One of the dangers that comes with a lot of the Christian literature and teaching out there today is that it tries to provide us with a script — a few pages of sheet music that we can use to respond to God.  While the music may be good, we need to be careful that we are not playing a cover song of James Dobson, Dave Ramsey or Bill W..   Their song may be a good source of wisdom and may be totally sound biblical advice, but we need our song to be our song.

Moreover, Good wisdom is a distraction if it isn’t rooted in and subservient the Gospel.  We don’t follow Jesus to get a stronger family, financial peace, or liberation from addiction.  We get a stronger family, financial peace and liberation because of Jesus, who he is, and what he did for us.

It is the Gospel that changes everything, not some set of behaviors that we can follow like an actor reading a script.

So,  are you playing a cover song? Or an original?  Is your song a duet in response to God? or are you playing response songs totally irrelevant to his call?

 

 

Filed in Christianity, Freedom, Parenting, Politics • Tags: , , , ,

From my “Ask anything Link”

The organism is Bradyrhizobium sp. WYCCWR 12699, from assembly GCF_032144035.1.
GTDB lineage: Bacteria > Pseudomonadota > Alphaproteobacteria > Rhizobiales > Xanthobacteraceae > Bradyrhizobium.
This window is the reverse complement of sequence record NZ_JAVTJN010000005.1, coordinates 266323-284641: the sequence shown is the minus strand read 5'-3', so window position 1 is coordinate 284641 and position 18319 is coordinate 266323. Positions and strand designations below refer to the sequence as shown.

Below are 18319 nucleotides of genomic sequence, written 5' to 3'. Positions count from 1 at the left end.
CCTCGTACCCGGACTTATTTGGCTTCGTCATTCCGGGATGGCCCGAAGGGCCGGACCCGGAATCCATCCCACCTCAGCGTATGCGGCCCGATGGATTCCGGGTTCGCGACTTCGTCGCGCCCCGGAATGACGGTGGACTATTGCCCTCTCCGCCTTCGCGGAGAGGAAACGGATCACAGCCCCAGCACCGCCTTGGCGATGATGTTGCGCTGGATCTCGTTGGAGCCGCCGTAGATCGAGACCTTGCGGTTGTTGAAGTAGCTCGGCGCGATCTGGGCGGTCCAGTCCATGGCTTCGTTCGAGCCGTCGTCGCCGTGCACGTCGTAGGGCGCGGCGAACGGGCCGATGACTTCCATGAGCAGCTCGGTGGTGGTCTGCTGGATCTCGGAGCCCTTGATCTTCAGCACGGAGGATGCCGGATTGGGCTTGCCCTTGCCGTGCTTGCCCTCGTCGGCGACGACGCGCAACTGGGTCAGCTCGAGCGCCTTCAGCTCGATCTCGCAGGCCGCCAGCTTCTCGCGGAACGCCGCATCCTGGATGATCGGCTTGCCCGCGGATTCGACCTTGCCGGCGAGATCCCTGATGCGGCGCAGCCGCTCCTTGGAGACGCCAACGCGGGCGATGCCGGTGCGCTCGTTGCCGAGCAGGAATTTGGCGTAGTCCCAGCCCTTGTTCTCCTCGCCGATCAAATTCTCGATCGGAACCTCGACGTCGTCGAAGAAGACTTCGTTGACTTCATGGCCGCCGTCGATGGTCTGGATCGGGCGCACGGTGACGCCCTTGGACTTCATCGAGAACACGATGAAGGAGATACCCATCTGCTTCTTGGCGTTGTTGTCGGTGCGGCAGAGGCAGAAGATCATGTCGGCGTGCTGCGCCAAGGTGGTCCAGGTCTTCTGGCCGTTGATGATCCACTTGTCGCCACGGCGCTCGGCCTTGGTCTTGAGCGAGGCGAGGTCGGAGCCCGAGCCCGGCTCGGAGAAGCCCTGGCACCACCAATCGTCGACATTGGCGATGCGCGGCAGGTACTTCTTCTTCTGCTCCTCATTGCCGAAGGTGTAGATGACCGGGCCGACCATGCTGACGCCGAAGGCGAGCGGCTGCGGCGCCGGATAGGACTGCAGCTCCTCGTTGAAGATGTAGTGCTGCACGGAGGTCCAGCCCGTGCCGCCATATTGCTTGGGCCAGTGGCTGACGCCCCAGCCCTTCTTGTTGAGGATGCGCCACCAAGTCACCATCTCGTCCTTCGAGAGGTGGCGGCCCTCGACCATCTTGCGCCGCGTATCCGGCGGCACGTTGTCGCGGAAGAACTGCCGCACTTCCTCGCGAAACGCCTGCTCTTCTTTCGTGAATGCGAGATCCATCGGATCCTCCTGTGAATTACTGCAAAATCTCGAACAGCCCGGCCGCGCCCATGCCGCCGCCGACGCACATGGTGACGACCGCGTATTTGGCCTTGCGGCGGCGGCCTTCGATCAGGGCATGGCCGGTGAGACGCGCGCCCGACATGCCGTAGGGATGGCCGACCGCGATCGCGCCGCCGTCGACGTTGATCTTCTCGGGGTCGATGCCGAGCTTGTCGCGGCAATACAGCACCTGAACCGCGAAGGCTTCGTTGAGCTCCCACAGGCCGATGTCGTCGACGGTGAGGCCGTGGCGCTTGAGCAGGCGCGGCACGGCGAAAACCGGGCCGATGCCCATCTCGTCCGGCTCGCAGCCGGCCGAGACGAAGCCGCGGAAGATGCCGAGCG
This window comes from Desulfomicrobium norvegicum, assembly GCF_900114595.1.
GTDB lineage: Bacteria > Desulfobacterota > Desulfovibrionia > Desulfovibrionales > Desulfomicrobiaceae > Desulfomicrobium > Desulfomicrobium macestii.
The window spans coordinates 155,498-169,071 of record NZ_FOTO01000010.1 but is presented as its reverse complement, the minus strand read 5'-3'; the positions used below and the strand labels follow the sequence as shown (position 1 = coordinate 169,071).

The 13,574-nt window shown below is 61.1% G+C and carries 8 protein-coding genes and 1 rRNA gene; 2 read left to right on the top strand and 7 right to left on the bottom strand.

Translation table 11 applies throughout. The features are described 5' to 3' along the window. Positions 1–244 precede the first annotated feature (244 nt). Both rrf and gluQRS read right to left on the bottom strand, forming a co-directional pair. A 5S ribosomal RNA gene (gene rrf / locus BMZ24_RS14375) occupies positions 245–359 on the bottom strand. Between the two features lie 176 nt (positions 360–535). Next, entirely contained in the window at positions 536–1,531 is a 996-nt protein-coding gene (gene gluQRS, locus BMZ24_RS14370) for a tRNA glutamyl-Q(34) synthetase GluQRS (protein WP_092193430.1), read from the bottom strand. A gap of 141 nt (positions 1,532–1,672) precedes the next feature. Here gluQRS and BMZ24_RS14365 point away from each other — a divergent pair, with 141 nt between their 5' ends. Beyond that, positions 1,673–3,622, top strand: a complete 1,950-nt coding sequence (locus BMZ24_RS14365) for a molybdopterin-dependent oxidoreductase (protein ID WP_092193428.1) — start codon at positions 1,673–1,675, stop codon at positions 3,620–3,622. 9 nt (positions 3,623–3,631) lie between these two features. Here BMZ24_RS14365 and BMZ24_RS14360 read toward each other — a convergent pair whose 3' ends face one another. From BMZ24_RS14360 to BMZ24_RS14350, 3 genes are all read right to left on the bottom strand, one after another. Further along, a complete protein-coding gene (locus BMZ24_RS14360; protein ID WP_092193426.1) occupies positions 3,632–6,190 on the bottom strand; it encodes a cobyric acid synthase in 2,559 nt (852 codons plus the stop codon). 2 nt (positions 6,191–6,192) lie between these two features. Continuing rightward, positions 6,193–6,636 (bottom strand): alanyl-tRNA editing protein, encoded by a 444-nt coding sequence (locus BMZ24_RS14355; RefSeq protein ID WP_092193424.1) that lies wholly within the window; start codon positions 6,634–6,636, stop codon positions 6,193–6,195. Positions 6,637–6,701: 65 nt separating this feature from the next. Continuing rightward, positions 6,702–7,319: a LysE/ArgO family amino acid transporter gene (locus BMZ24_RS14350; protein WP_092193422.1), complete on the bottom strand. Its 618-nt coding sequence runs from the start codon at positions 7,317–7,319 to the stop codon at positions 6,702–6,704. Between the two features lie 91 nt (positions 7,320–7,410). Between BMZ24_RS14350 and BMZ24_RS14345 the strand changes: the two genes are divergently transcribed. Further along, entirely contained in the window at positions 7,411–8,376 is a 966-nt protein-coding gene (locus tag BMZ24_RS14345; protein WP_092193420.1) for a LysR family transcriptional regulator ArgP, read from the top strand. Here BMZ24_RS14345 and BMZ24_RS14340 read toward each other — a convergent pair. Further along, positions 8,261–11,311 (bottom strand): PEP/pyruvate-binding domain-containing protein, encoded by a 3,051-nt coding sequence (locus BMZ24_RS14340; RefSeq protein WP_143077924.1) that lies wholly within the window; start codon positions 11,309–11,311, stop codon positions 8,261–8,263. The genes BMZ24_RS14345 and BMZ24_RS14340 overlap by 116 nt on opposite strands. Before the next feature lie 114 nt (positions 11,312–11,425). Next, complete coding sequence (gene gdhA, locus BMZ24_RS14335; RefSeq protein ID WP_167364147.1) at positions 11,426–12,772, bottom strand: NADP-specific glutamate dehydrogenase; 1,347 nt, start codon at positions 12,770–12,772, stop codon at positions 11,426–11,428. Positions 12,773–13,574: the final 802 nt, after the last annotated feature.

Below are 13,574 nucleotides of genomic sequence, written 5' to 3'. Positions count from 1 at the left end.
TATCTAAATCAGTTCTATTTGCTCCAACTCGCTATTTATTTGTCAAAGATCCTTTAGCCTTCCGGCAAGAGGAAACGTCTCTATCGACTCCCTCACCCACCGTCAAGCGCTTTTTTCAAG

By jreighley - Last updated: Thursday, April 14, 2011

You know what is really interesting?  Near Death Experiences (NDE).  What do you think of the reports of people who died and then came back (i.e. were resusitated)?

I take these reports with a grain of salt. The Apostle Paul claimed to have experienced such a thing, and I tend to believe him.(2 cor 12:2) But there are many others who claim such a thing and I think they are full of poop. The devil usually has a good counterfeit for anything real. So the fact that somebody has an experience does not necessarily mean that they have the truth. So, I would not necessarily dismiss such reports, but I would certainly compare them to scripture and use discernment.

Ask me anything

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This battle is not yours but God’s.

By jreighley - Last updated: Tuesday, April 12, 2011

Studied and taught 2 Chronicles 20 this weekend….  Sorry, but there is no audio   (Evil cellphone recorder failed me.)

I used to love that story.   Then I tried to teach it, and I love it less.

The gist of the story is that a massive army is approaching Judah, and King Jehosaphat and the nation prays to God, remembering His promises, and calling on Him to fulfill them.   They get the following response: